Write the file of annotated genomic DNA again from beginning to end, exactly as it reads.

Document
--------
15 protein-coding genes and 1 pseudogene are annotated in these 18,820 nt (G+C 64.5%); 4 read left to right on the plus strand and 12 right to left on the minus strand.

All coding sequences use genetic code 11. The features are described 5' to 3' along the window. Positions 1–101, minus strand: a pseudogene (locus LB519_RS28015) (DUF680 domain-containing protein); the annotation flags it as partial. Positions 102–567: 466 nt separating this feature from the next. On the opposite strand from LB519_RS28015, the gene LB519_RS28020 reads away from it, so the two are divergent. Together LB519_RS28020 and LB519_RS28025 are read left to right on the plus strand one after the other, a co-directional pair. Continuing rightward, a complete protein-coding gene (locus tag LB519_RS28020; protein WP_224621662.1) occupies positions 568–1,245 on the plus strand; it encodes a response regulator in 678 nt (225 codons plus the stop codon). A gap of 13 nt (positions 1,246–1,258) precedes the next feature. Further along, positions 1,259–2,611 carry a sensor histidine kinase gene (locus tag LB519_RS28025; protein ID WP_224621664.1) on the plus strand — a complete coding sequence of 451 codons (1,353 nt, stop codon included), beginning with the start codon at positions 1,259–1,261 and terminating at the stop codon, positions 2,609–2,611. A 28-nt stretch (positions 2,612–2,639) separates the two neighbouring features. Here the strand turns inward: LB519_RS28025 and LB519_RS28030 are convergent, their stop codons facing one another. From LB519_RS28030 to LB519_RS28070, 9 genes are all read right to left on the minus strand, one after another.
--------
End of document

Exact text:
15 protein-coding genes and 1 pseudogene are annotated in these 18,820 nt (G+C 64.5%); 4 read left to right on the plus strand and 12 right to left on the minus strand.

All coding sequences use genetic code 11. The features are described 5' to 3' along the window. Positions 1–101, minus strand: a pseudogene (locus LB519_RS28015) (DUF680 domain-containing protein); the annotation flags it as partial. Positions 102–567: 466 nt separating this feature from the next. On the opposite strand from LB519_RS28015, the gene LB519_RS28020 reads away from it, so the two are divergent. Together LB519_RS28020 and LB519_RS28025 are read left to right on the plus strand one after the other, a co-directional pair. Continuing rightward, a complete protein-coding gene (locus tag LB519_RS28020; protein WP_224621662.1) occupies positions 568–1,245 on the plus strand; it encodes a response regulator in 678 nt (225 codons plus the stop codon). A gap of 13 nt (positions 1,246–1,258) precedes the next feature. Further along, positions 1,259–2,611 carry a sensor histidine kinase gene (locus tag LB519_RS28025; protein ID WP_224621664.1) on the plus strand — a complete coding sequence of 451 codons (1,353 nt, stop codon included), beginning with the start codon at positions 1,259–1,261 and terminating at the stop codon, positions 2,609–2,611. A 28-nt stretch (positions 2,612–2,639) separates the two neighbouring features. Here the strand turns inward: LB519_RS28025 and LB519_RS28030 are convergent, their stop codons facing one another. From LB519_RS28030 to LB519_RS28070, 9 genes are all read right to left on the minus strand, one after another.